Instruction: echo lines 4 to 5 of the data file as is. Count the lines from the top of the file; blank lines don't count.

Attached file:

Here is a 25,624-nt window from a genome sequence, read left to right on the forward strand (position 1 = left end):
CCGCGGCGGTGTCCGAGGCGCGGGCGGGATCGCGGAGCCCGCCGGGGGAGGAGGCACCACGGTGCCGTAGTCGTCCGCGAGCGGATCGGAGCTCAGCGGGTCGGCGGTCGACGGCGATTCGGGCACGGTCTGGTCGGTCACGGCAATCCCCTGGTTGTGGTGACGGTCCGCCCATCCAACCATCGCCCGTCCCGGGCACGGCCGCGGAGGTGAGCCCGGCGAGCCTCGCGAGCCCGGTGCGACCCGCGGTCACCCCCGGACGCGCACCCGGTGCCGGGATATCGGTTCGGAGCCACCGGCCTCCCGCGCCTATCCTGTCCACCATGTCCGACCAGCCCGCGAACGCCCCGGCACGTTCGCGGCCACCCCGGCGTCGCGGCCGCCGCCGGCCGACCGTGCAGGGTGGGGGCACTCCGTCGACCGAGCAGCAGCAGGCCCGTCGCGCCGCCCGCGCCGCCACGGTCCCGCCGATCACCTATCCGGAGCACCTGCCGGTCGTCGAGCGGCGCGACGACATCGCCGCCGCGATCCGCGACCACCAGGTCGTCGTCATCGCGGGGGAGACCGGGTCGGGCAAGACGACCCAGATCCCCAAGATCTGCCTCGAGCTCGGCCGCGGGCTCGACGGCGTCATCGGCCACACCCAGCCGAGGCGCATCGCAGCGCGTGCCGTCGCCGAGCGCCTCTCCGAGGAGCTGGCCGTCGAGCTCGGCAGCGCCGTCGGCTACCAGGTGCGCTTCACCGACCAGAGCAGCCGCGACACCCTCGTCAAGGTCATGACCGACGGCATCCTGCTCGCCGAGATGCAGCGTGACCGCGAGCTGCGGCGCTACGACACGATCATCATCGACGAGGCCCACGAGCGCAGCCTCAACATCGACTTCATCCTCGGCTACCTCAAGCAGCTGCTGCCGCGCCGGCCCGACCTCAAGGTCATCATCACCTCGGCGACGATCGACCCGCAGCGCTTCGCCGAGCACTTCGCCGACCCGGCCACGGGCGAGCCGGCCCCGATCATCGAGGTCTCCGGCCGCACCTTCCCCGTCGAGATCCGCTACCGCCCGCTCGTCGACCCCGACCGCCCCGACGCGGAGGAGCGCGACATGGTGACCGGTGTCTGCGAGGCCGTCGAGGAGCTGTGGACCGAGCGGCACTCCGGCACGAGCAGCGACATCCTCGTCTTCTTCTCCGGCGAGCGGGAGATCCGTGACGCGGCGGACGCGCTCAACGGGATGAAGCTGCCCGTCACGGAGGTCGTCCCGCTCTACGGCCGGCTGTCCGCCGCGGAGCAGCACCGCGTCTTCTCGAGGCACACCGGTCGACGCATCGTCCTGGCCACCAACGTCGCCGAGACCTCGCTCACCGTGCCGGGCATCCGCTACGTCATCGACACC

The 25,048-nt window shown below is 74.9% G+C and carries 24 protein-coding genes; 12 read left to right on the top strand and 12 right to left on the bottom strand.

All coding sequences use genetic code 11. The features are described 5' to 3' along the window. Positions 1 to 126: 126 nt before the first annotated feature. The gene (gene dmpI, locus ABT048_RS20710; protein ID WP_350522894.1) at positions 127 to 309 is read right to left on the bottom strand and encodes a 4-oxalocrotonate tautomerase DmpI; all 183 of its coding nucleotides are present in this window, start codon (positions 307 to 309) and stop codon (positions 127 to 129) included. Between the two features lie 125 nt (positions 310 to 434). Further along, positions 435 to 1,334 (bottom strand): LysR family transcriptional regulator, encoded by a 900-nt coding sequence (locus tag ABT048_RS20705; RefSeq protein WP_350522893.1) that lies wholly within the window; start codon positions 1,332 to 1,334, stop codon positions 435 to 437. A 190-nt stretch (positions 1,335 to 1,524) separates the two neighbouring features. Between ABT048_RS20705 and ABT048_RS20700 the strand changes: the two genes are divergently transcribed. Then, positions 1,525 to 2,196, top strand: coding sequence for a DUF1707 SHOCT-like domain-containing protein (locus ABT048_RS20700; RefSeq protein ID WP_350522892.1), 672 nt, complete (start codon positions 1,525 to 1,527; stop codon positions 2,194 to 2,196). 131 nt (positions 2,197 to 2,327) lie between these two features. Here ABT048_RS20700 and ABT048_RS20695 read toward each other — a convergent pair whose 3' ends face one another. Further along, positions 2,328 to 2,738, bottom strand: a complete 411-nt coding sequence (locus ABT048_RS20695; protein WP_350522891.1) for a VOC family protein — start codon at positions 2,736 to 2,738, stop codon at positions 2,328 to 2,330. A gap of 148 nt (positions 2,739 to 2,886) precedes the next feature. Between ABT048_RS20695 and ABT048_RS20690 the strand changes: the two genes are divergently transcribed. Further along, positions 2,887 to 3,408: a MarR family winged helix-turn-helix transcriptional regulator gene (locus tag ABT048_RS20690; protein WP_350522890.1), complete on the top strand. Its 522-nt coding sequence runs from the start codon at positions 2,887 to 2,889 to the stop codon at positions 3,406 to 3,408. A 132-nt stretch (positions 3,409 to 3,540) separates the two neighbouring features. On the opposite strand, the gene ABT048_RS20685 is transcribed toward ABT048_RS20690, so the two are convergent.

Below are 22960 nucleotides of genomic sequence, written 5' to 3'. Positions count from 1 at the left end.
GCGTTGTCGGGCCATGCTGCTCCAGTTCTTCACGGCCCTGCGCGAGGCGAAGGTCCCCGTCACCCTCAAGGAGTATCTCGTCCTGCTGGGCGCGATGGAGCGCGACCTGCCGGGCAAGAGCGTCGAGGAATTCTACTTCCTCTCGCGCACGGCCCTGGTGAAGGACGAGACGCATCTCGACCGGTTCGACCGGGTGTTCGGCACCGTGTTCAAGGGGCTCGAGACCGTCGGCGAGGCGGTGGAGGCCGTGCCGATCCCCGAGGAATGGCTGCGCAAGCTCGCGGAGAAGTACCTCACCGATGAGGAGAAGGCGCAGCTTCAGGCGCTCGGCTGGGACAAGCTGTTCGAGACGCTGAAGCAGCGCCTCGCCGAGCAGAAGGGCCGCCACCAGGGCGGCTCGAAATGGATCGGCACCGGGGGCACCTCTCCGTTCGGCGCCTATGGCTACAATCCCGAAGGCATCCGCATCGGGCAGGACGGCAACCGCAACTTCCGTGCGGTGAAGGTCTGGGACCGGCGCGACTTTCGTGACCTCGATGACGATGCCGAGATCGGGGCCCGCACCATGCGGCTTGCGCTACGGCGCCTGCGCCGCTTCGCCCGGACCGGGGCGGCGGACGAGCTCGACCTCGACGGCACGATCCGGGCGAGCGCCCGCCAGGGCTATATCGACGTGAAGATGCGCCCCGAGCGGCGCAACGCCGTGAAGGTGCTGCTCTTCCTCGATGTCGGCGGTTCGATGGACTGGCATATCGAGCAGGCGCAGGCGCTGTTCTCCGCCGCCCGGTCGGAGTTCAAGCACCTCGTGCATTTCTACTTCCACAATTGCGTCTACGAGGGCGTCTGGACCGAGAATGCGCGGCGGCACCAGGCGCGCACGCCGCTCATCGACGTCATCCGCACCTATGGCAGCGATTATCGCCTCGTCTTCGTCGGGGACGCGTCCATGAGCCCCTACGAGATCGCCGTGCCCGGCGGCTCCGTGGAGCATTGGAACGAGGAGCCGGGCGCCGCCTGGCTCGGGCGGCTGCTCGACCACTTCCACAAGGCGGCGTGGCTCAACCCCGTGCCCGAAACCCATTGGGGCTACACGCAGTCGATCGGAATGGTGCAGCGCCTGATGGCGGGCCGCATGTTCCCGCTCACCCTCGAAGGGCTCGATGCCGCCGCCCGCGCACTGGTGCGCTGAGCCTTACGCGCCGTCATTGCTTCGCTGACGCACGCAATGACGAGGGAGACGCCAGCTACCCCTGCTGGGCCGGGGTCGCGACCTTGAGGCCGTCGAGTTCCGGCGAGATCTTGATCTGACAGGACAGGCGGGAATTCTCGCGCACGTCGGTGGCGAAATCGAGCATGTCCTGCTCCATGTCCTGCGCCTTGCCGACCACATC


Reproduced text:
All coding sequences use genetic code 11. The features are described 5' to 3' along the window. Positions 1 to 126: 126 nt before the first annotated feature. The gene (gene dmpI, locus ABT048_RS20710; protein ID WP_350522894.1) at positions 127 to 309 is read right to left on the bottom strand and encodes a 4-oxalocrotonate tautomerase DmpI; all 183 of its coding nucleotides are present in this window, start codon (positions 307 to 309) and stop codon (positions 127 to 129) included. Between the two features lie 125 nt (positions 310 to 434). Further along, positions 435 to 1,334 (bottom strand): LysR family transcriptional regulator, encoded by a 900-nt coding sequence (locus tag ABT048_RS20705; RefSeq protein WP_350522893.1) that lies wholly within the window; start codon positions 1,332 to 1,334, stop codon positions 435 to 437. A 190-nt stretch (positions 1,335 to 1,524) separates the two neighbouring features. Between ABT048_RS20705 and ABT048_RS20700 the strand changes: the two genes are divergently transcribed. Then, positions 1,525 to 2,196, top strand: coding sequence for a DUF1707 SHOCT-like domain-containing protein (locus ABT048_RS20700; RefSeq protein ID WP_350522892.1), 672 nt, complete (start codon positions 1,525 to 1,527; stop codon positions 2,194 to 2,196). 131 nt (positions 2,197 to 2,327) lie between these two features. Here ABT048_RS20700 and ABT048_RS20695 read toward each other — a convergent pair whose 3' ends face one another. Further along, positions 2,328 to 2,738, bottom strand: a complete 411-nt coding sequence (locus ABT048_RS20695; protein WP_350522891.1) for a VOC family protein — start codon at positions 2,736 to 2,738, stop codon at positions 2,328 to 2,330. A gap of 148 nt (positions 2,739 to 2,886) precedes the next feature. Between ABT048_RS20695 and ABT048_RS20690 the strand changes: the two genes are divergently transcribed. Further along, positions 2,887 to 3,408: a MarR family winged helix-turn-helix transcriptional regulator gene (locus tag ABT048_RS20690; protein WP_350522890.1), complete on the top strand. Its 522-nt coding sequence runs from the start codon at positions 2,887 to 2,889 to the stop codon at positions 3,406 to 3,408. A 132-nt stretch (positions 3,409 to 3,540) separates the two neighbouring features. On the opposite strand, the gene ABT048_RS20685 is transcribed toward ABT048_RS20690, so the two are convergent.

Below are 22960 nucleotides of genomic sequence, written 5' to 3'. Positions count from 1 at the left end.